Another study conducted in 2011 by Dr. Andrew Wakefield increased concern that vaccinations increased chances of contracting autism. However, the survey was retracted and termed as a “fraud” which has done long-lasting harm to the public health (Volkmar, Rhea, and Ami 1-3). Having basic information about how some of the misconceptions came up will help parents make informed decisions whether to vaccinate their children or expose them to myriad of diseases which might cut their lives short. Wakefield’s study claimed that children developed symptoms related to autism once received the vaccination (Volkmar, Rhea, and Ami 1-3). However, it is worth noticing that the children used in the study already had autism symptoms prior to vaccination. As such, the study was intentionally falsified to create unnecessary drama associating vaccines with autism. Overall, vaccination does not cause autism because no scientific study has linked the two.

Religion and Vaccinations

Some countries exempt children from some families from compulsory vaccinations on religious basis. For example, in the state of Oregon, a family can allege a religious exemption so that its children do undergo vaccination. Indeed, one does not have to prove a declaration to the religion to be exempted from vaccination. Those supporting religious exemptions to vaccinations base their arguments on various claims. First thing, they point that the free-exercise clause provided under the First Amendment requires state to accommodate members of religious groups who oppose vaccinations on religious basis (McFall 1). From their point of view, requiring children to receive vaccination contrary to their religious beliefs and practices place undue burden on their free-exercise rights.

Although these are sound arguments, vaccination opponents seem to overlook the point that vaccines are meant to protect recipients and lengthen their life implying that it still serves their rights. McFall supports this perspective by adding that the Constitution recognizes that the country has compelling interests in regulating and protecting people’s health (1). Such interest justifies vaccination of all the children without exemptions. From the perspective of public health experts, vaccinations have significantly increased the society’s capability to prevent diseases, especially in children (McFall 1). One proof of this improvement is eradication of a number of deadly illnesses, such as smallpox, and near-eradication of others, such as anthrax.

Although the threat of outbreak of other diseases, such as polio, has not been eliminated completely, religious exempted will do more harm than benefits to the society by sparkling some deadly infections which can be prevented through an all-encompassing vaccination requirement (McFall 1). For instance, the measles outbreak that occurred in 1991 in the Faith Tabernacle community in Pennsylvania could have been prevented if the children had been vaccinated. This community requested to be exempted and it was granted the exemption from compulsory measles vaccination for their children in public schools. Unfortunately, the outbreak of the disease led to the death of six children in the community (McFall 1). As such, it is evident that religious exemptions decrease the community’s immunity and increase risks of deadly outbreak.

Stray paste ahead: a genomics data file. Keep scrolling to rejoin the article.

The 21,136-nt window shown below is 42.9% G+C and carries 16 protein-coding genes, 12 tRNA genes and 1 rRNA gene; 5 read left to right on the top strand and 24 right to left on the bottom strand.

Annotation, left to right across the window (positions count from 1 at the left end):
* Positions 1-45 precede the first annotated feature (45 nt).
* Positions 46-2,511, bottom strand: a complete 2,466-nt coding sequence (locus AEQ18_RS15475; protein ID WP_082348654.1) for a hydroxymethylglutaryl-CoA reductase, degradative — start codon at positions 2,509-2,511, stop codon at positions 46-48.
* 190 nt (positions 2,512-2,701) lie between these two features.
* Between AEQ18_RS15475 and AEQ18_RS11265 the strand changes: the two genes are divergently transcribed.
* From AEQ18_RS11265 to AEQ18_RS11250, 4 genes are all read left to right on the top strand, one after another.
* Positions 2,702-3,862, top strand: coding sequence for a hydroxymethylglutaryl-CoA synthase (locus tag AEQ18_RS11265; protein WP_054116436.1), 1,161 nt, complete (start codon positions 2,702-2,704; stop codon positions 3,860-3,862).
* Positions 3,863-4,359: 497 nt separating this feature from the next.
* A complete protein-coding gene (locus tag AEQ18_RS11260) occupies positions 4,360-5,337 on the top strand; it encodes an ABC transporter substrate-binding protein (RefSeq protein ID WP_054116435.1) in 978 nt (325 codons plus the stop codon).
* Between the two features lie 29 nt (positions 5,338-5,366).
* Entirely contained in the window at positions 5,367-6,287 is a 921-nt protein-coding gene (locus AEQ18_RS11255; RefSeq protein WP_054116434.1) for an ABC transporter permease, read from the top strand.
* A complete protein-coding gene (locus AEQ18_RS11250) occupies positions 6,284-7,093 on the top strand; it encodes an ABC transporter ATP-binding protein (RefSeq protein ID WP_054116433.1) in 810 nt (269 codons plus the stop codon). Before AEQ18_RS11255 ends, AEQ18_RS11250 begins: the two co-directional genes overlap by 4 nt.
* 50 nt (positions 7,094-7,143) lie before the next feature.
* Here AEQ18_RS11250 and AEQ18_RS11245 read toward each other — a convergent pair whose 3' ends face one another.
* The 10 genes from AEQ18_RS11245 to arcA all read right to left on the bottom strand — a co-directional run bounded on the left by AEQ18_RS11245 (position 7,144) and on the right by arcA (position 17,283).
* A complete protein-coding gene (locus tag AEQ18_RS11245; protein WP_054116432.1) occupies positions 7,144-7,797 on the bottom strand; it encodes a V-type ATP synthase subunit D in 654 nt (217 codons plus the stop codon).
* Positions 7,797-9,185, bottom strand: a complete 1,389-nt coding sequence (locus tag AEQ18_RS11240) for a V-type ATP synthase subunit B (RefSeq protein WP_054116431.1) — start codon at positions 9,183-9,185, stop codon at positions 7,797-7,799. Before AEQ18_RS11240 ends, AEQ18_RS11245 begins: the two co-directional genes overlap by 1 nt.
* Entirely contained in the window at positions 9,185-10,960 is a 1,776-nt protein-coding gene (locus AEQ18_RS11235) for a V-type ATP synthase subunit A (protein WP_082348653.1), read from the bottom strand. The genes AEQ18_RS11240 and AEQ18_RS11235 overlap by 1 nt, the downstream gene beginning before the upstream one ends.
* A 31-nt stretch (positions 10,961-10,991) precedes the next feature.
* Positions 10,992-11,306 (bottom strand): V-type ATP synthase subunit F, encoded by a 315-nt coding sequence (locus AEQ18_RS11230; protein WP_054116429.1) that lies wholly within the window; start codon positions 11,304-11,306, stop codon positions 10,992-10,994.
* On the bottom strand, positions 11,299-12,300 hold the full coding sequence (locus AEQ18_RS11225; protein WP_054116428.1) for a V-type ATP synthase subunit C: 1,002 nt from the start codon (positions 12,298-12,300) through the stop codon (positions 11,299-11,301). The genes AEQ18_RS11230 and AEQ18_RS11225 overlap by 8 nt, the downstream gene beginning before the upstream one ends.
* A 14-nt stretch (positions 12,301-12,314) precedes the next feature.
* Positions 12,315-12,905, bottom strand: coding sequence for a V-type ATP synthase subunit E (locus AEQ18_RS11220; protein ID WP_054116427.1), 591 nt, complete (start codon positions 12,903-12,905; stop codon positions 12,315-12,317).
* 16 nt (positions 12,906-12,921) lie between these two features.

Those who advocate religious exemptions further argue that parents have constitutionally protected rights to decide whether to vaccinate their children or not (McFall 1). No one opposes the point that parents have the primary right to determine the upbringing and education of their children. Indeed, this argument was supported in the case between Wisconsin against Yoder in 1972. In that case, Amish family argued that compulsory secondary education was against the children’s right to free exercise, yet the community’s wellbeing depended on children remaining home from school to work and learn from the society (McFall para. 12).

Other exemption advocates question of the medical and legal necessity of vaccinations by noting that the legal proceeding that established nation’s right to require vaccination was inadequate and is now outdated. According to McFall, the state’s right to demand vaccination was established in 1905 Supreme Court decision in the case of Jacobson v. Massachusetts. Religious exemption proponents argue that the rate of smallpox infection was high and the danger the disease posed to the public could not be ignored (McFall para. 12). The court ruled that based on the severity of the illness, the state had the right to require vaccination of all the children. They add that currently no disease prevented by vaccination that poses a threat to public health is comparable to that posed by smallpox that year. Indeed, the threat of smallpox and other diseases has reduced over time due to vaccination. As such, the state should continue requiring vaccination of all the children, regardless of the religious differences to prevent reoccurrence of the diseases.

Moreover, granting religious exemption only to a particular religious or to those who have genuine and sincere religious distaste to vaccination fails the second point of the Supreme Court’s popular “Lemon” tests and, hence, breaches the First Amendment. That is, religious exemption favors one religion at the expense of the other, hence, violating the principle of strict neutrality (McFall para. 12). Compulsory vaccinations promote neutrality by requiring people from all the religious backgrounds to take the vaccines.